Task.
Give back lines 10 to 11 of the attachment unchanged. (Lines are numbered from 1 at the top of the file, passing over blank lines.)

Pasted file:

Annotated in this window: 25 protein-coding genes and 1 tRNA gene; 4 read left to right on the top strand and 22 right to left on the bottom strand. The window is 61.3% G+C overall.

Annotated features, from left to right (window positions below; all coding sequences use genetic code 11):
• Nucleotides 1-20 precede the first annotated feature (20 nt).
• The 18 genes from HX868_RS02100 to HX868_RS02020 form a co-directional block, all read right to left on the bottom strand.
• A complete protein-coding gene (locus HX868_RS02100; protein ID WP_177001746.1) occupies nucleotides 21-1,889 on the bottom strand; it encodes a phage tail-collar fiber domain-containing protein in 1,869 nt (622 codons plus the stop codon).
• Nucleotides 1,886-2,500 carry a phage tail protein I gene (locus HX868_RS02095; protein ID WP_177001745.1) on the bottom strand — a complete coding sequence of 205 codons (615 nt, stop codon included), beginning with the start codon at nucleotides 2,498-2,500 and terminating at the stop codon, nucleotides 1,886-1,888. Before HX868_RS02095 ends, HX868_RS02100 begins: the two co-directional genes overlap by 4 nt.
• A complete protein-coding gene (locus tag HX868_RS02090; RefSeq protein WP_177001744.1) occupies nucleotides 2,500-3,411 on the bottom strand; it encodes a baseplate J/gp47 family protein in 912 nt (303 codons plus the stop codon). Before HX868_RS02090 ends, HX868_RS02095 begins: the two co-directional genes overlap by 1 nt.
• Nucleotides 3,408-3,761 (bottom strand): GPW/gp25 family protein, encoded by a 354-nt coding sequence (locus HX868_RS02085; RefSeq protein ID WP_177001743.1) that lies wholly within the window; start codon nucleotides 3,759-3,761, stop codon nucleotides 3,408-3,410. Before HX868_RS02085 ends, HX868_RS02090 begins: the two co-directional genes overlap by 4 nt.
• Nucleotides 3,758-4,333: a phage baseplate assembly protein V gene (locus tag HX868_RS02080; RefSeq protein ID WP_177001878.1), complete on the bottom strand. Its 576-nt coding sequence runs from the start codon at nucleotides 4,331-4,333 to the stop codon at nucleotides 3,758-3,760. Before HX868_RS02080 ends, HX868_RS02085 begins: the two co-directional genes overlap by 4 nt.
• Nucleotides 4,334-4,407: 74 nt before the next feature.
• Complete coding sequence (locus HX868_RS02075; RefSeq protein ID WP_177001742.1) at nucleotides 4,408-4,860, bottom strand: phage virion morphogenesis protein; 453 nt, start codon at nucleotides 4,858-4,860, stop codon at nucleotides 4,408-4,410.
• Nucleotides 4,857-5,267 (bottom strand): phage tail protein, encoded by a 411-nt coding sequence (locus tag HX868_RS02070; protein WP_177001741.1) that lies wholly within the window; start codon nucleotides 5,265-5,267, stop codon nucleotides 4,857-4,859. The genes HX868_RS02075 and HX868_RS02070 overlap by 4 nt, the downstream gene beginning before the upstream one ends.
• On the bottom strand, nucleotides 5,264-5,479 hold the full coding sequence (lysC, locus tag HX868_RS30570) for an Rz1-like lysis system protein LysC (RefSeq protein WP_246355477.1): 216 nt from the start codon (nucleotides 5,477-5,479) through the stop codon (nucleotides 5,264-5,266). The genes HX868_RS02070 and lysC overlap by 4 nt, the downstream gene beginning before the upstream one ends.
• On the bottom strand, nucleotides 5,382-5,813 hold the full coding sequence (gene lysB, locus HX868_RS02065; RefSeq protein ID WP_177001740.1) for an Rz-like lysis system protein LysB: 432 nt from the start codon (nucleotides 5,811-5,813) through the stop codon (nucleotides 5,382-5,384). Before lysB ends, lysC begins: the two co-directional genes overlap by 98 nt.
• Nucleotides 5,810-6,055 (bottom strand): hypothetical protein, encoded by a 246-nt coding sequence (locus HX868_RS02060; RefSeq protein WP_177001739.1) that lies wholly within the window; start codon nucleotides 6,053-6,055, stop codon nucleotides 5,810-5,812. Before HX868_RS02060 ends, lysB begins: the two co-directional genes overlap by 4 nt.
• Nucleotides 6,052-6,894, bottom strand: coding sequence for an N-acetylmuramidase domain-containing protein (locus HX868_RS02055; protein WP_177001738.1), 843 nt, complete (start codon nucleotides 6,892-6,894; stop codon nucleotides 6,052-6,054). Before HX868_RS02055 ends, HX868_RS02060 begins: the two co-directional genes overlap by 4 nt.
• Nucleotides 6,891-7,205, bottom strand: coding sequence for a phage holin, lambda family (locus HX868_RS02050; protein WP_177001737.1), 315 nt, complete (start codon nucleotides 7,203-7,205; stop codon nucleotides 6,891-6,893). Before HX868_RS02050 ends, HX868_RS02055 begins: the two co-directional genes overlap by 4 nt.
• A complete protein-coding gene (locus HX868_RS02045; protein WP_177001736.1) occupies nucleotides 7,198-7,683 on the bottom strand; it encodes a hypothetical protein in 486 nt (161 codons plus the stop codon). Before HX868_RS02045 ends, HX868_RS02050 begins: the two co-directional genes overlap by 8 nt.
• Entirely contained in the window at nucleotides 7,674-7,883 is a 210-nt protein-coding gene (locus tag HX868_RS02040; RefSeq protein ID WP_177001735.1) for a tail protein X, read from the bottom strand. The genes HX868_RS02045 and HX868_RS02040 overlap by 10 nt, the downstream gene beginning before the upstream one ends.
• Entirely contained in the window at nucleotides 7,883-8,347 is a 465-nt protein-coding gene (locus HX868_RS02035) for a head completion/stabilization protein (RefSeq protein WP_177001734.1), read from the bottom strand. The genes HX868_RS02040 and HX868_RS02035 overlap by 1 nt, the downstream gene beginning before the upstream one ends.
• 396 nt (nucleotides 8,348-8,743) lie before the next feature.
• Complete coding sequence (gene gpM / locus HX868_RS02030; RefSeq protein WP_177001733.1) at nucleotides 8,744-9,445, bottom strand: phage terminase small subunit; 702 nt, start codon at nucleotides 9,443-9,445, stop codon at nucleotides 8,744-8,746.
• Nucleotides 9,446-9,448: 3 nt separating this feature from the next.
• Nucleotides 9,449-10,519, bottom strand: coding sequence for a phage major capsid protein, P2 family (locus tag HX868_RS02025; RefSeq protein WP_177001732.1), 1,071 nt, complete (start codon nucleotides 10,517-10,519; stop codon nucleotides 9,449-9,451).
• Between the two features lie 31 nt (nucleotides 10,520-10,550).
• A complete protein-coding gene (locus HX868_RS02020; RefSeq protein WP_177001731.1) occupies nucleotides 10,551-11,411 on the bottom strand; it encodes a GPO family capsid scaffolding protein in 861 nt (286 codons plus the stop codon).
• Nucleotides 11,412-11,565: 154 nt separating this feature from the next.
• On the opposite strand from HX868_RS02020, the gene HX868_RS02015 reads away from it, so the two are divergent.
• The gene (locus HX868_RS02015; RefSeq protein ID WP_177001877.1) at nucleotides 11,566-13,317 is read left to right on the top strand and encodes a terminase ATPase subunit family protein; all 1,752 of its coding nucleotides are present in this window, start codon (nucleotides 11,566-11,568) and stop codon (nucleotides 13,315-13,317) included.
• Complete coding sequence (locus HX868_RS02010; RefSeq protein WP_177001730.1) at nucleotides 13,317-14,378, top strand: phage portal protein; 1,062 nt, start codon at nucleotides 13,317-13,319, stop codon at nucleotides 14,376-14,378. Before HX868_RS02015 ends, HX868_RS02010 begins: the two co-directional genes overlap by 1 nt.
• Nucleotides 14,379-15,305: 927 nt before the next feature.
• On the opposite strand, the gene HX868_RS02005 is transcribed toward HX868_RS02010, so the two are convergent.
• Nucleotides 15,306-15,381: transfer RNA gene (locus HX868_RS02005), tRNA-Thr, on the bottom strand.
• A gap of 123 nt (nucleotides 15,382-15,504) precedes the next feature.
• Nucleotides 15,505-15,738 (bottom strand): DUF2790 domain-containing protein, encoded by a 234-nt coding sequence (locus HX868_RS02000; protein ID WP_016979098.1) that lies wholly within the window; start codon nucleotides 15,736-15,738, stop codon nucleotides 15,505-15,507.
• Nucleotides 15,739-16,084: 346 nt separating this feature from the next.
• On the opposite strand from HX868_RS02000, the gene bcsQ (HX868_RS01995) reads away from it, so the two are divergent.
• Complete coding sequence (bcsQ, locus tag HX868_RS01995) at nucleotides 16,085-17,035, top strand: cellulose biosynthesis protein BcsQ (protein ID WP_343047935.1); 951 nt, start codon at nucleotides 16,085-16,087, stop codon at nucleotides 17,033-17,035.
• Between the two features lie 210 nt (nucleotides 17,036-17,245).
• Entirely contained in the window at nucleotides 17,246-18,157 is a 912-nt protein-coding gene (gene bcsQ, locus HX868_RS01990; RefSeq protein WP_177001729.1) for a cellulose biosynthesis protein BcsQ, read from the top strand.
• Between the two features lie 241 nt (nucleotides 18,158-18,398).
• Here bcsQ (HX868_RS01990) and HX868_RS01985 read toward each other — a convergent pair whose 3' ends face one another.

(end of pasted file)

• Nucleotides 4,334-4,407: 74 nt before the next feature.
• Complete coding sequence (locus HX868_RS02075; RefSeq protein ID WP_177001742.1) at nucleotides 4,408-4,860, bottom strand: phage virion morphogenesis protein; 453 nt, start codon at nucleotides 4,858-4,860, stop codon at nucleotides 4,408-4,410.